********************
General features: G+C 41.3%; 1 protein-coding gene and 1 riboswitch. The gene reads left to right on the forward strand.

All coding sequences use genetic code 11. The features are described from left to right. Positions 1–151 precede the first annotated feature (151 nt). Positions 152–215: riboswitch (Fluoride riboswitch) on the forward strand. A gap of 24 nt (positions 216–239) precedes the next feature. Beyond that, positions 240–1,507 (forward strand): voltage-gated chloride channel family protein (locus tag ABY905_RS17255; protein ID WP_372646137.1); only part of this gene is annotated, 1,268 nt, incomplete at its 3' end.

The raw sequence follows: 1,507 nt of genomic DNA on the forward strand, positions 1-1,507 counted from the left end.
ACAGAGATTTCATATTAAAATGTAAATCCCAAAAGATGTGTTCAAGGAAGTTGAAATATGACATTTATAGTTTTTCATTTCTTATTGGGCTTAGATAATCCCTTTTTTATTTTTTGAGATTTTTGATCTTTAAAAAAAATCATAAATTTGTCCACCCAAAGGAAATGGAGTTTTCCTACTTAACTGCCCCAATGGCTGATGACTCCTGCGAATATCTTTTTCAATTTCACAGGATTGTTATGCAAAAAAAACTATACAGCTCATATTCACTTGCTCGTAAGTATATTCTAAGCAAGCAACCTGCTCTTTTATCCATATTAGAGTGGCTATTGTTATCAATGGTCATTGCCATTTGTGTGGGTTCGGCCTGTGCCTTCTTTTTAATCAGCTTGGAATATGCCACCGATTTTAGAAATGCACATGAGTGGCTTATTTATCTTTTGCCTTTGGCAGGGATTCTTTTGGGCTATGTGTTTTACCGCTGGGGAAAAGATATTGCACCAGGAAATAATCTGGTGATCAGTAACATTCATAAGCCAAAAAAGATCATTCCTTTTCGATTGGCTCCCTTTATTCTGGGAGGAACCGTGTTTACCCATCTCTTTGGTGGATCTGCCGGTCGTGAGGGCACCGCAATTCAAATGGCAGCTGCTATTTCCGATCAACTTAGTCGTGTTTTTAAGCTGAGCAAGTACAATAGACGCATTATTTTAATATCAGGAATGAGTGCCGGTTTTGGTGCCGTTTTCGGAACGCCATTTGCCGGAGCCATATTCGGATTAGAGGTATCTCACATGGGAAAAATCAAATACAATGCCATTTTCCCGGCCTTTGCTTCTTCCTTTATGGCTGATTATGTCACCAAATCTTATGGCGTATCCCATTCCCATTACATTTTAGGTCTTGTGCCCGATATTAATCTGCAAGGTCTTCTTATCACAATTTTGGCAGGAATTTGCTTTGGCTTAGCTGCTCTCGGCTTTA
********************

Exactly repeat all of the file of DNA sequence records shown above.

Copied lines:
General features: G+C 41.3%; 1 protein-coding gene and 1 riboswitch. The gene reads left to right on the forward strand.

All coding sequences use genetic code 11. The features are described from left to right. Positions 1–151 precede the first annotated feature (151 nt). Positions 152–215: riboswitch (Fluoride riboswitch) on the forward strand. A gap of 24 nt (positions 216–239) precedes the next feature. Beyond that, positions 240–1,507 (forward strand): voltage-gated chloride channel family protein (locus tag ABY905_RS17255; protein ID WP_372646137.1); only part of this gene is annotated, 1,268 nt, incomplete at its 3' end.

The raw sequence follows: 1,507 nt of genomic DNA on the forward strand, positions 1-1,507 counted from the left end.
ACAGAGATTTCATATTAAAATGTAAATCCCAAAAGATGTGTTCAAGGAAGTTGAAATATGACATTTATAGTTTTTCATTTCTTATTGGGCTTAGATAATCCCTTTTTTATTTTTTGAGATTTTTGATCTTTAAAAAAAATCATAAATTTGTCCACCCAAAGGAAATGGAGTTTTCCTACTTAACTGCCCCAATGGCTGATGACTCCTGCGAATATCTTTTTCAATTTCACAGGATTGTTATGCAAAAAAAACTATACAGCTCATATTCACTTGCTCGTAAGTATATTCTAAGCAAGCAACCTGCTCTTTTATCCATATTAGAGTGGCTATTGTTATCAATGGTCATTGCCATTTGTGTGGGTTCGGCCTGTGCCTTCTTTTTAATCAGCTTGGAATATGCCACCGATTTTAGAAATGCACATGAGTGGCTTATTTATCTTTTGCCTTTGGCAGGGATTCTTTTGGGCTATGTGTTTTACCGCTGGGGAAAAGATATTGCACCAGGAAATAATCTGGTGATCAGTAACATTCATAAGCCAAAAAAGATCATTCCTTTTCGATTGGCTCCCTTTATTCTGGGAGGAACCGTGTTTACCCATCTCTTTGGTGGATCTGCCGGTCGTGAGGGCACCGCAATTCAAATGGCAGCTGCTATTTCCGATCAACTTAGTCGTGTTTTTAAGCTGAGCAAGTACAATAGACGCATTATTTTAATATCAGGAATGAGTGCCGGTTTTGGTGCCGTTTTCGGAACGCCATTTGCCGGAGCCATATTCGGATTAGAGGTATCTCACATGGGAAAAATCAAATACAATGCCATTTTCCCGGCCTTTGCTTCTTCCTTTATGGCTGATTATGTCACCAAATCTTATGGCGTATCCCATTCCCATTACATTTTAGGTCTTGTGCCCGATATTAATCTGCAAGGTCTTCTTATCACAATTTTGGCAGGAATTTGCTTTGGCTTAGCTGCTCTCGGCTTTA